One of the biggest things that I love about trading and investing is the massive amount of creativity that’s involved. Typically, when people think of trading and investing what comes to mind is probably some Wall Streeter in a Gordon Gekko suit and tie, or an excel spreadsheet with a bunch of numbers and gibberish. People tend to think trading and investing is boring, and mechanical.

The reality is that trading and investing is anything but boring and mechanical. Trading and investing are immensely creative endeavours. In fact, I’d argue that if you lack creativity, it is impossible to reach the upper echelons of trading and investing success.

What makes trading and investing so creative? To me, the creativity is in how you decide to capitalize on an opportunity.

For instance, if you have a Short bias on a Stock, would it be better to Short the Stock or sell a Call Option?

Shorting Stock

If you know what selling a Call Option is, I think it’s pretty safe to say that you know what shorting Stock is. For the uninitiated, shorting Stock is merely the opposite of buying Stock. When you short Stock, you borrow shares from someone else and sell them.

You then buy back the shares at a lower price for a profit, or you buy back the shares at a higher price for a loss. Either way, you’re going to buy back the shares at some point to repay the borrowed shares. Here’s a video that explains shorting Stock visually:

Things To Keep In Mind When Short Stock

When you short Stock, your maximum upside is contained to the price of the Stock at which you shorted it at. For instance, if you shorted Stock at $100, your maximum earning potential would be $100 per share, because the lowest the Stock can go $0.

Your maximum downside is unlimited. That’s because the Stock’s price can theoretically increase in value into perpetuity.

The silver lining here is that, more often than not, when a Stock falls, it falls. Opportunities to short a Stock can pay off bigtime, because as the expression says the market takes the stairs up and the elevator down. Shorting Stocks can be a great way to make money fast.

When A Stock Is Hard-To-Borrow (HTB)

Not all Stocks can be shorted. Moreover, Stocks that can typically be shorted might be hard-to-borrow (HTB), if there is an influx of short selling. This can be an unfortunate situation, especially when there is a very good opportunity to short.

In an event like this, you could always buy a Put Option. However, a Stock’s Options Market might not be as liquid, and as a result the Bid/Ask Spreads might not be as tight as they would be in the Stock itself. In other words, by buying Puts instead of shorting Stock you run into the risk of losing money purely on a wide Bid/Ask Spread.

Selling Call Options

Selling Call Options can be a great way to increase your probability of profiting from your bias, or reducing the basis on your Long Stock positions. The use of Options is where trading and investing can get very creative. Buying and selling Stock is very binary. You are either Long or Short. When you add Options into the mix, you can be simultaneously Long and Short the same underlying Stock.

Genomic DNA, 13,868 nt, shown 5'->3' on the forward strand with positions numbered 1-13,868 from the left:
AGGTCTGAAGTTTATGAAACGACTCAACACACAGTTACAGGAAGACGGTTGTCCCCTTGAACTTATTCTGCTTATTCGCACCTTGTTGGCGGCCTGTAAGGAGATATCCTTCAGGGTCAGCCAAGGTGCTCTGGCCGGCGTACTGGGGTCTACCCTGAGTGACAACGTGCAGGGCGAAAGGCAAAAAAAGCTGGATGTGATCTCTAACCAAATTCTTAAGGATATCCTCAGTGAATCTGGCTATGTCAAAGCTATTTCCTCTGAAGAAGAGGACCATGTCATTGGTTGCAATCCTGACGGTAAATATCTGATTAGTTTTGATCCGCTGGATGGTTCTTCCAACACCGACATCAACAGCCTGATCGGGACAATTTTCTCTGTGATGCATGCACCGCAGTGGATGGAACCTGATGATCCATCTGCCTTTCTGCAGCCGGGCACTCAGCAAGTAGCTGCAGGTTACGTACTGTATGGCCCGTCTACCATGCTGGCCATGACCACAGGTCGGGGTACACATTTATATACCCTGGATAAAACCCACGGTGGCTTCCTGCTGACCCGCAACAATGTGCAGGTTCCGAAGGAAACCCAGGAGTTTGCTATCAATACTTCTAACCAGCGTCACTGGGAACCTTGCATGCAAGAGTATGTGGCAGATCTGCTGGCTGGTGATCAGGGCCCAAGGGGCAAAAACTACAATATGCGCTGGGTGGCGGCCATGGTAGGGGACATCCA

When you sell a Call Option, instead of shorting Stock, you increase your odds of profiting. This is because, typically, you sell out-of-the-money (OTM) Call Options that have a high probability of expiring worthless.

In terms of risk/reward, selling Call Options is very similar to shorting Stock. Your upside gain is still capped, and your downside loss is unlimited. However, your upside gain is limited to the premium that you sold. So, in other words, if a Stock dropped from $100 to $0, you would only make the premium that you sold the Call Option for, not the whole $100 per share.

However, like I said, you odds of making money to begin with are statistically much higher than if you were to short Stock.

One of the other advantages of selling Call Options is that you’re taking advantage of Theta Decay (also known as Time Decay). Options are depreciating assets. The closer an Option gets to expiration, the less valuable it becomes and the quicker its value depreciates. Theta Decay is what allows for selling OTM Options profitable.

Why Not Buy A Put Option Instead?

You could, if you wanted to. It’s your account after all. But it depends on your goal, and what you think a Stock might do. In the case of a Stock being hard-to-borrow, you could buy a Put. However, like I laid out above, be careful with the wider Bid/Ask Spreads.

Also, when buying a Put, you are subject to Theta Decay. The longer you hold that Option, the more it depreciates and the faster it does so.

When You Might Want To Short Stock

Identify what you think a Stock is likely to do. If you think a Stock is likely to make a large downside move, you would benefit by the higher upside potential with short Stock, over selling Call Options.

Moreover, if you want to keep things simple, shorting Stock is the simplest way to take advantage of downside moves.

When You Might Want To Sell Call Options

If you’re marginally bearish on a Stock, but you think prices are going to grind lower rather than drop like a rock, selling a Call Option is a great way to take advantage of slow moves to the downside without getting chopped up in erratic price movements.

If you are Long Stock and would like to reduce your basis on the trade, selling Call Options can be an excellent way to achieve this. Or, if you don’t own any Stock, and don’t want to take one the margin requirements of short Stock, you can sell Call Options to take advantage of Theta Decay.

Conclusion

As you can see, there’s many ways to skin a cat. Trading and investing is truly a creative endeavour, that allows those with the knowhow to profit in many different ways. For those of you who are looking for more on how Options work, check out our free course below. Thanks for reading.